-> read in Italian

Hiob. Longing and belonging

Jana Schulz (Menuchim), Xenia Snagowski (Mirjam). Photo © Birgit Hupfeld
Jana Schulz (Menuchim), Xenia Snagowski (Mirjam). Photo © Birgit Hupfeld

In 1916, Joseph Roth decided to interrupt his studies to join the Imperial Habsburg Army on the Eastern Front. For his future career as a writer, taking part in the greatest and bloodiest conflict of the modern age would not only mean bearing witness to a humanity waging a war, but also to the war exploding within human beings. The Austrian-Jewish writer once said, “Es kommt nicht auf die Wirklichkeit an, sondern auf die innere Wahrheit” (What counts is not reality, but the inner truth). It is possible to look at Roth’s whole journey into life as an expression of such a radical point of view that in most of his writing actual and fictional facts are indissolubly blended.

The powerful lecture entitled “Can a person be saved?” held by Koen Tachelet — author of the stage adaptation of Roth’s 1930 novel Hiob — addressed some of these questions, giving shape to the writer’s ability to describe the desolation of a tormented soul. “Ten kilometres from the bullets”, Tachelet said, “Roth wanted to experience the intensity, to immerse himself in the events”, grasping “atrocious moments of terrible beauty”. Hiob (Job) — whose title comes from the biblical character who is deprived of everything good and joyful as God puts his faith to the test — is nevertheless the story of an exile, both physical and moral. Mendel Singer is a “simple man”, a God-fearing orthodox Jew that teaches the Bible to twelve pupils in a small village in Tsarist Russia. The birth of Menuchim, his fourth son, who is afflicted with epilepsy and apparently incapable to communicate, will become the symbol of a relentless decadence. On the eve of the war, the whole family moves to New York, leaving Menuchim behind. Mendel’s faith is challenged by a sequence of adversities, but is eventually rewarded by the unexpected return of a grown up Menuchim, who has become a famous composer.

As Tachelet pointed out, the cornerstone of the adaptation and of Lisa Nielebock’s staging alike is the idea that leaving your country, or life, or family behind equates to losing your identity. With his wife, Deborah, dying, his daughter, Mirjam, going crazy, Mendel is no longer able to locate his own essence as a human being. This reflection immediately relates to the current refugee flow into Europe, “Today”, Tachelet argues, “there is no Promised Land, these people are moving to other places because they already lost their own. They are human beings in a permanent state of limbo, whose security seems only possible through separation, segregation, isolation”. That’s how our fears get frozen into a sort of moral paralysis. And that’s what happens with Mendel/Job once he realizes that he must shoulder the blame for the collapse of his family and its dreams.

The seven actors always remain on stage, trapped in the set designed by Oliver Helf that is an angular wooden box with no exit route; when Deborah dies, she quietly sits stage left. The characters’ journey on the “road to ruin” is thus visible from beginning to end: the group crosses the stage similarly to the oscillatory movements of the undertow in a sort of never-ending exile. Michael Schütz gives shape to a brilliant and powerful Mendel, embodying the tragic essence of the character without renouncing irony; and Jana Schulz transforms Menuchim into an ambiguous creature half between the ghost of Mendel’s past and a guardian angel of his future. In the very moment Mendel decides to leave Russia for America, he starts longing for the “inner motherland” where he belongs; there is no Promised Land because there is no present: the past has been dug under the expectation of a future. And Mendel is trapped between longing and belonging. The paradoxical happy ending devised by Roth, in which Mendel recognizes his lost son through the presage of “Menuchim’s Song”, is well rendered by Nielebock through the opening of the box on a line of blinding spotlights. Menuchim’s muteness dissolves into the simple and adamant speech of a lost child who wins back his family; and the serene atmosphere (all the characters wearing a quiet smile) suggests the interpretation that the whole ending might be a sort of ultimate dream, a Chekhovian farewell to the living. Abandoning reality in search of the inner truth.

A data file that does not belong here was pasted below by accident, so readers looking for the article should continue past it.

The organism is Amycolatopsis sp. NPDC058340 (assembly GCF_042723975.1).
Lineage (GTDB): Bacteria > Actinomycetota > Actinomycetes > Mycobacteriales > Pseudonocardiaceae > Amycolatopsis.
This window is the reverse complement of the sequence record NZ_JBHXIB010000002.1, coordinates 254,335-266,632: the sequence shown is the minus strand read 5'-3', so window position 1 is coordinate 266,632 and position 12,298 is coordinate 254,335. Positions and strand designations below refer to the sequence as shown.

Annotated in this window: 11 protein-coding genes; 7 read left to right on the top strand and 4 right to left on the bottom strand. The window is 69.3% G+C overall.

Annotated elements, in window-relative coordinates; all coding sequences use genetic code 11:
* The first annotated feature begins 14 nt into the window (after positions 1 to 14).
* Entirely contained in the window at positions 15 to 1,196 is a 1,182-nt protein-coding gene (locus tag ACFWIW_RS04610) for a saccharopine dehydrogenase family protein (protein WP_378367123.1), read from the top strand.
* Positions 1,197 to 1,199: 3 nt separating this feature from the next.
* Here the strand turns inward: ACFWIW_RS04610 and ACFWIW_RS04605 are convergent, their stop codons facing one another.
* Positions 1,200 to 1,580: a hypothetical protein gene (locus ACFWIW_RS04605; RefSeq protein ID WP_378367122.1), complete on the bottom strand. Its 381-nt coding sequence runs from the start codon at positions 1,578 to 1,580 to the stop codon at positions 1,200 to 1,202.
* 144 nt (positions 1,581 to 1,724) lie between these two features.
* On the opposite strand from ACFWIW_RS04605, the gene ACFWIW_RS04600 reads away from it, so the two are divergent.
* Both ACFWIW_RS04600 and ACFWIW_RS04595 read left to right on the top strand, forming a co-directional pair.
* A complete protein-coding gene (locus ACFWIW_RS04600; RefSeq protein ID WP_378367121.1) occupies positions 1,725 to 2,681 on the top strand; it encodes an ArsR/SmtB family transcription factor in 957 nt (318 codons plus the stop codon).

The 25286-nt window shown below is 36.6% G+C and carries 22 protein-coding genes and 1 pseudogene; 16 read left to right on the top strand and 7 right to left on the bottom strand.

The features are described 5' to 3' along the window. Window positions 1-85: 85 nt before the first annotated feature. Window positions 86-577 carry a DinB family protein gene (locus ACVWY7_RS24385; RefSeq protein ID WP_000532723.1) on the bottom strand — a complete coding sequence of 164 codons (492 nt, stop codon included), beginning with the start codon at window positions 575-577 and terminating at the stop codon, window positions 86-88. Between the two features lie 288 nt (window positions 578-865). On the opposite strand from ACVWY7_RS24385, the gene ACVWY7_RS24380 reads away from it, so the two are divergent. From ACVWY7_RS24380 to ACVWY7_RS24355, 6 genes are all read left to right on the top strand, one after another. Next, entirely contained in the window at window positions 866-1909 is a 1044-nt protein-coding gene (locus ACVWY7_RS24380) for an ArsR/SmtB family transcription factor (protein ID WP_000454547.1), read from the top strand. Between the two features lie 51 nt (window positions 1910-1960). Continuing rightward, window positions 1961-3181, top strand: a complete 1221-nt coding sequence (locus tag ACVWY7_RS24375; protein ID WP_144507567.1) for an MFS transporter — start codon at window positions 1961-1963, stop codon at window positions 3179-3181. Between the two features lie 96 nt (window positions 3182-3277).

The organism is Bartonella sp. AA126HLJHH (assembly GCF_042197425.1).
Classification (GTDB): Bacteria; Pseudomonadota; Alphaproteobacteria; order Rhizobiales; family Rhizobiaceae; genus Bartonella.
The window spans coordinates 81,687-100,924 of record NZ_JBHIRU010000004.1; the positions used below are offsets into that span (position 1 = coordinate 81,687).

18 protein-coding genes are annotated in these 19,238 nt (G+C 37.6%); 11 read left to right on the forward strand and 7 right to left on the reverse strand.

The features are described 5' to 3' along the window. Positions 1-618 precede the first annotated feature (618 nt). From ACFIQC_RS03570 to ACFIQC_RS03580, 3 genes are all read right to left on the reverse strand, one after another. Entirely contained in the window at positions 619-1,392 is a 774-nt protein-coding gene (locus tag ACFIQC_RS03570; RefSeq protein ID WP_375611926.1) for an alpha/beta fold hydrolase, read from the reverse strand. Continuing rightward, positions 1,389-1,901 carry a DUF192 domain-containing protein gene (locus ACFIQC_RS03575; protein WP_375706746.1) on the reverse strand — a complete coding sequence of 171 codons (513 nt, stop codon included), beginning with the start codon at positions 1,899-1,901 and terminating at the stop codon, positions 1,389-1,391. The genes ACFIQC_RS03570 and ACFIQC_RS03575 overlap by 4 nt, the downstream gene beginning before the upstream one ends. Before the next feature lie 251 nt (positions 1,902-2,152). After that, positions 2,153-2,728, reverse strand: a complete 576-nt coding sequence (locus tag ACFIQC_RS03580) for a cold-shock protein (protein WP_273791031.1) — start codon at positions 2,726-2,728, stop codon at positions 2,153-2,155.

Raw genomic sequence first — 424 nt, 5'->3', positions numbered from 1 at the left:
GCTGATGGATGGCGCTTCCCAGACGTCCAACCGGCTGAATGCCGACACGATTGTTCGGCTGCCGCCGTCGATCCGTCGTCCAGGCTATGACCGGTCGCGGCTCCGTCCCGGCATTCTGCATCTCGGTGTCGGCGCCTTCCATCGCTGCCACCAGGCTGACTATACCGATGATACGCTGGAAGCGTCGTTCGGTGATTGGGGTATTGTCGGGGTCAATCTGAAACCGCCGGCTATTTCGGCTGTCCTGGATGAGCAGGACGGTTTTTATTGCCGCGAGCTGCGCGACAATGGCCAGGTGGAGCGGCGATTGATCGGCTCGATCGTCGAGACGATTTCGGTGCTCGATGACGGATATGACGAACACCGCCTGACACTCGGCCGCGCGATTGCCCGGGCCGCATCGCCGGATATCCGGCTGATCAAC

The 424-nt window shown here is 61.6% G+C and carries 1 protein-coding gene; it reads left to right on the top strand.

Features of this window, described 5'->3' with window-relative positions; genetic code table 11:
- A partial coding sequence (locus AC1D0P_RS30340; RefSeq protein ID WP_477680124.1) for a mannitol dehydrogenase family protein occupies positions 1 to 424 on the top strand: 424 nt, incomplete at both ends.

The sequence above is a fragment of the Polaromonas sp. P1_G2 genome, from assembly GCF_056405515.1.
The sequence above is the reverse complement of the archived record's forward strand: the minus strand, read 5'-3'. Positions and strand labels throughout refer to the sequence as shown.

Hiob | Job

Based on the novel by Joseph Roth
Adapted for the stage by Koen Tachelet
Director | Lisa Nielebock
Stage Designer | Oliver Helf
Costume Designer | Ute Lindenberg
Music | Thomas Osterhoff
Light Designer | Andreas Bartsch
Dramaturgy | Kekke Schmidt
Opened on 6 September 2015
Kammerspiele, Schauspielhaus Bochum, Germany

Cast | Mendel Singer – Michael Schütz, Deborah – Irene Kugler, Menuchim – Jana Schulz, 
Mirjam – Xenia Snagowski, Schemarjah / Groschel – Florian Lange, 
Jonas / Kosak / Mac / Skowronnek – Damir Avdic, 
Doktor / Kapturak / Bauer / Psychiater / Menkes – Klaus Weiss

The performance was shown with English surtitles
in context of the General Assembly of the UTE
at the Schauspielhaus Bochum, on 8 April 2016.

Published on 11 April 2016 (Article originally written in Italian)